So are you laughing at it?
No. I'm just going right along with it. I'm saying that the people who were an audience for that album in 1965 and '66 knew nothing of that kind of music. Had never heard it. There was no fifties revival. The fifties had been gone for what? Fifteen years? They didn't know. They'd never heard do-do-do-do for real. Nor had they heard Stravinsky, nor any of the other musical references which were in that album. And if you recall, the album contained a list of all the musical references which were contained therein.
Including Tiny Tim, as I recall.
Yes, approximately five years before he attained any fame.
As a matter of fact, when I first read the album cover, I thought it was a cryptic reference to the Dickens character.
What about Ravi Shankar?
I don't remember seeing his name there, but you know I didn't memorize the list.
Not only did we list him, but his drummer's name.
Well, it was a long time ago, but I do remember Tiny Tim's name, and the mention of the fact that someone was trying to repossess Jimmy Carl Black's drums, which hit close to home because someone was trying to repossess mine at the same time.
Was it the Laurentide Finance Company? The idea of some guy sitting there and saying "We're a multi-million dollar operation, and we can raise havoc with you"... you know, saving that to Jimmy Carl Black, was just too good to miss.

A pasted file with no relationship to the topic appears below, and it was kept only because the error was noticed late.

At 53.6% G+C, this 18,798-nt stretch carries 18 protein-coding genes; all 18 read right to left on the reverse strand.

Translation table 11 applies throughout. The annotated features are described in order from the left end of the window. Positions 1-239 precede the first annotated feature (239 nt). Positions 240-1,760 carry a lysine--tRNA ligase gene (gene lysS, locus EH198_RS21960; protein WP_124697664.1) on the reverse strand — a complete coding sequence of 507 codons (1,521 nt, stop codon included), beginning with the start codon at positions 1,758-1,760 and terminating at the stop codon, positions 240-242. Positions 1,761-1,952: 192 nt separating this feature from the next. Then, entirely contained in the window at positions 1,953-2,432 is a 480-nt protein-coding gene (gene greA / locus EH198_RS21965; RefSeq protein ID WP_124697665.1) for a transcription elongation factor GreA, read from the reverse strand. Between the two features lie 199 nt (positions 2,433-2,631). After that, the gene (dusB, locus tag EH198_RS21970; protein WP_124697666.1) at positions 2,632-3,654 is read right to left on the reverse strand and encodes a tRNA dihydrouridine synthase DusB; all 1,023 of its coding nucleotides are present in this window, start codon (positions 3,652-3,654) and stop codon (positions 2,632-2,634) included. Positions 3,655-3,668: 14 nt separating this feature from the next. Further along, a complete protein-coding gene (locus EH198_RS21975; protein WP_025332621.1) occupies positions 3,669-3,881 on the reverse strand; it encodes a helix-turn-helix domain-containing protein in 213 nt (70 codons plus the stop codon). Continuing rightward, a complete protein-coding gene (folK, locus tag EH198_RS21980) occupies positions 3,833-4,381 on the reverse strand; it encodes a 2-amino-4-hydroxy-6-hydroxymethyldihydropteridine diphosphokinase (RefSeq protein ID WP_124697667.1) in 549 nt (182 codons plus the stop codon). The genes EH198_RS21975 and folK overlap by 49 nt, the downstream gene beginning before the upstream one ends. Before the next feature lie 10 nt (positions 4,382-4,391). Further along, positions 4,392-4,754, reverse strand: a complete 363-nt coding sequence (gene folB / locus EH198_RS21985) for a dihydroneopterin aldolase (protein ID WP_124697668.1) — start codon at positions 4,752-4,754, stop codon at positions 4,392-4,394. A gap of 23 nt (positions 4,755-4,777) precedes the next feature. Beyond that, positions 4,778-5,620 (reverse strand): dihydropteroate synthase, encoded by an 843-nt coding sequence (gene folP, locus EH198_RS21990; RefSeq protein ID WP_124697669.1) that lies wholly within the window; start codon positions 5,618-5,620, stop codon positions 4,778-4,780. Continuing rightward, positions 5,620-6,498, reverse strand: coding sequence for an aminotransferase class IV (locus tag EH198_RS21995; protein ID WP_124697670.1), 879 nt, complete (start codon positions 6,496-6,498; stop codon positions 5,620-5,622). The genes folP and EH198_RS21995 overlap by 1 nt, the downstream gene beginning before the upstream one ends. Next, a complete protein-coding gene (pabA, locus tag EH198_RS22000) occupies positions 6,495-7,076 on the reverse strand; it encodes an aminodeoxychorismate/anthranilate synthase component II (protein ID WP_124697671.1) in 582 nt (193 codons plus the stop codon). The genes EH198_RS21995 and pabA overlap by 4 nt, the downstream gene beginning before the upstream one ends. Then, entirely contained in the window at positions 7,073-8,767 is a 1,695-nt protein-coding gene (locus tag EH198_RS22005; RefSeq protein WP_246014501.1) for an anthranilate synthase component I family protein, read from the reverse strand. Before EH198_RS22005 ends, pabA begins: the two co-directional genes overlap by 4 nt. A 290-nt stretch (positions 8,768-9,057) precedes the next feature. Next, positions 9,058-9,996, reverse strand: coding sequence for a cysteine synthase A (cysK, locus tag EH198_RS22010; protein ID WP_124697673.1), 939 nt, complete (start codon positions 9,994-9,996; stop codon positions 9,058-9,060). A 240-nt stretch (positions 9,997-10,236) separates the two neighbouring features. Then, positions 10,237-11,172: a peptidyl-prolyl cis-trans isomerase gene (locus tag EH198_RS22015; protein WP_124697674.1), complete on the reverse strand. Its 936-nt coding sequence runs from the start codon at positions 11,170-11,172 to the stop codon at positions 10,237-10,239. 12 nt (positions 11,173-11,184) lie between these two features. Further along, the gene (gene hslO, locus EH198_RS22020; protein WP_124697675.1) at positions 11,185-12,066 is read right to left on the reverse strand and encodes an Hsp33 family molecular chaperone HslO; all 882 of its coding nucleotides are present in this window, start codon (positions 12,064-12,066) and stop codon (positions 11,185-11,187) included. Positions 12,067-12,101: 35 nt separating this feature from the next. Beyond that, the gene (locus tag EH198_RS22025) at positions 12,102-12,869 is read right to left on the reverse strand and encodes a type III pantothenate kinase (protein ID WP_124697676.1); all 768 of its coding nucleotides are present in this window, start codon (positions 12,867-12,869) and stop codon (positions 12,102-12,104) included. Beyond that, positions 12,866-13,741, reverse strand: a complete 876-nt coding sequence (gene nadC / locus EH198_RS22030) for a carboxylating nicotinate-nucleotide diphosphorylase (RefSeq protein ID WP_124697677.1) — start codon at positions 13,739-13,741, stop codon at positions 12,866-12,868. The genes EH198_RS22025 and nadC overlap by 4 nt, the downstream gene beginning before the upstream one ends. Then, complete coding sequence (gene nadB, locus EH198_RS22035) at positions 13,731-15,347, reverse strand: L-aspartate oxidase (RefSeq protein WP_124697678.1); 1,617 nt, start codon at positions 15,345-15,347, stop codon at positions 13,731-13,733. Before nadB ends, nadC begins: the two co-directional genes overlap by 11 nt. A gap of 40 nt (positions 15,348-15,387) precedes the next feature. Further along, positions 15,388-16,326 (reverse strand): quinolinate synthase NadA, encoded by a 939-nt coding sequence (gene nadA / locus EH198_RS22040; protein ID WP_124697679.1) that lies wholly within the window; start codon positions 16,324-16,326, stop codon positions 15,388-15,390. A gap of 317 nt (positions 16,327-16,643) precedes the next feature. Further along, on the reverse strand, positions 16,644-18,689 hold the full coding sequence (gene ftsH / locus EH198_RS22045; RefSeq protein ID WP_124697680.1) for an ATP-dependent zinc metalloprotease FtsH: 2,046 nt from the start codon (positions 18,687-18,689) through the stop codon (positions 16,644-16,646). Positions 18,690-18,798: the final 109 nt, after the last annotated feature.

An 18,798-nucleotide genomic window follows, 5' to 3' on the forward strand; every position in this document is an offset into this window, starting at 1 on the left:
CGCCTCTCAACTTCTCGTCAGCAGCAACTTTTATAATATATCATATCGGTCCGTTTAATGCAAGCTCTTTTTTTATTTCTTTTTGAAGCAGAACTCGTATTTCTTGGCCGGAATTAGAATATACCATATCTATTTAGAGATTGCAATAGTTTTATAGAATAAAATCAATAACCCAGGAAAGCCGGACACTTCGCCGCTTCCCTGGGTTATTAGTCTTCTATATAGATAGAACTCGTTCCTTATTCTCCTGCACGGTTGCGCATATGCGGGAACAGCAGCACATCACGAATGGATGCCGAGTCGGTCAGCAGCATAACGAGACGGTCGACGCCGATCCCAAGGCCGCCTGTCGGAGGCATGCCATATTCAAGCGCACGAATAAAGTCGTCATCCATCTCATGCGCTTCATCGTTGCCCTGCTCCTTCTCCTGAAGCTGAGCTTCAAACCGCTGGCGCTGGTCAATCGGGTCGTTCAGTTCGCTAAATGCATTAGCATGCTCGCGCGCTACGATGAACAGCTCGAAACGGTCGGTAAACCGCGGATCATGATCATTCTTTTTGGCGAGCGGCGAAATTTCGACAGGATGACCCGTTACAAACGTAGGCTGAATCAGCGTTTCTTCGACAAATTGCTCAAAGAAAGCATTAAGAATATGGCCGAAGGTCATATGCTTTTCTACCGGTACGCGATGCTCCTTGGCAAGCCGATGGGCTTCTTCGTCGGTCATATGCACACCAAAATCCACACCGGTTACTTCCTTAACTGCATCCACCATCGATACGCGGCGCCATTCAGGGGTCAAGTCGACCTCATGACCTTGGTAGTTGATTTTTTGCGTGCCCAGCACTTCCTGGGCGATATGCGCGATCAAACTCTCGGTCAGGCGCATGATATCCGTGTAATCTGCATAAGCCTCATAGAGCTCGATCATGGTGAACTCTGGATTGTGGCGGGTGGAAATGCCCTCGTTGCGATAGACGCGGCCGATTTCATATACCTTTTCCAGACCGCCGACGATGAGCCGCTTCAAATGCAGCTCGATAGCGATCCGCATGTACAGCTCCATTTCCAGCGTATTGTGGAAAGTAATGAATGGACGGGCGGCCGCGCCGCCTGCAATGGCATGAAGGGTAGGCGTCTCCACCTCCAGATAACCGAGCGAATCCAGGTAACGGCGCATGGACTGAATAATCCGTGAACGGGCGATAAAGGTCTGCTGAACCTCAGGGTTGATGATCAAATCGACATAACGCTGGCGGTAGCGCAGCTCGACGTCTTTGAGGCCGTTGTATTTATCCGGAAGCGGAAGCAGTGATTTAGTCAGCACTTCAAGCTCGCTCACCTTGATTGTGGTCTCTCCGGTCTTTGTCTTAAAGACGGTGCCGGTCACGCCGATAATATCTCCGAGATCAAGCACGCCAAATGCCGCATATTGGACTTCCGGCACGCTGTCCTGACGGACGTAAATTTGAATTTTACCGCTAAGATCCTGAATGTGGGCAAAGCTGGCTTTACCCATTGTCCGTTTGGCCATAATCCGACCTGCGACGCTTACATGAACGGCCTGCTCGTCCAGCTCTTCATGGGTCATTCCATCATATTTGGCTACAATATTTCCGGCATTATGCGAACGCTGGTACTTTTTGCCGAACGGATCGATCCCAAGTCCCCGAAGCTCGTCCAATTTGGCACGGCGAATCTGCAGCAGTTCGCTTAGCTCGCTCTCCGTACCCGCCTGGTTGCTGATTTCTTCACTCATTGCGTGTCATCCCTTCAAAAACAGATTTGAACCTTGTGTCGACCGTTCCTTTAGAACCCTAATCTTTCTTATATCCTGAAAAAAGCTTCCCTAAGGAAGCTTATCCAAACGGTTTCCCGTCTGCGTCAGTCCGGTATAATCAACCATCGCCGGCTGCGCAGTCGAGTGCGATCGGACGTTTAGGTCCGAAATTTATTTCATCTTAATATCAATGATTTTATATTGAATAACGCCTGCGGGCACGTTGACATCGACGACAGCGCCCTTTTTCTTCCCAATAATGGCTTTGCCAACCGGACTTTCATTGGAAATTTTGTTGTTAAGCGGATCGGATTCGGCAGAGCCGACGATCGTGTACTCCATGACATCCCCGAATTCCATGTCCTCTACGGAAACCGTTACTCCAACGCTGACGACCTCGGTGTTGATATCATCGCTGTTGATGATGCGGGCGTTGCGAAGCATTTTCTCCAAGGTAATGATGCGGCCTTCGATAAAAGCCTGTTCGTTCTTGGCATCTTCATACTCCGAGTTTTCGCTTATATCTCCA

Let's get to some more recent trivia. Last year I had the misfortune of attending a press conference which you gave in Milwaukee. You got a little defensive when somebody asked if you missed Flo and Eddy, and you stated that you always consider your present band to be the best group you've ever worked with, no matter who's in it at the moment.
That was my impression at the time. But the question I had wanted to follow up with, and couldn't is this: People like Roy Estrada, Flo and Eddy, Aynsley Dunbar, Ian Underwood, people who have made it on your reputation and through your influence - and all right, Aynsley had a good thing going before he went with you, and the Turtles were pretty popular, but none of them had ever drawn the artistic respect that they eventually gained until they worked with you – but why do all these people always split?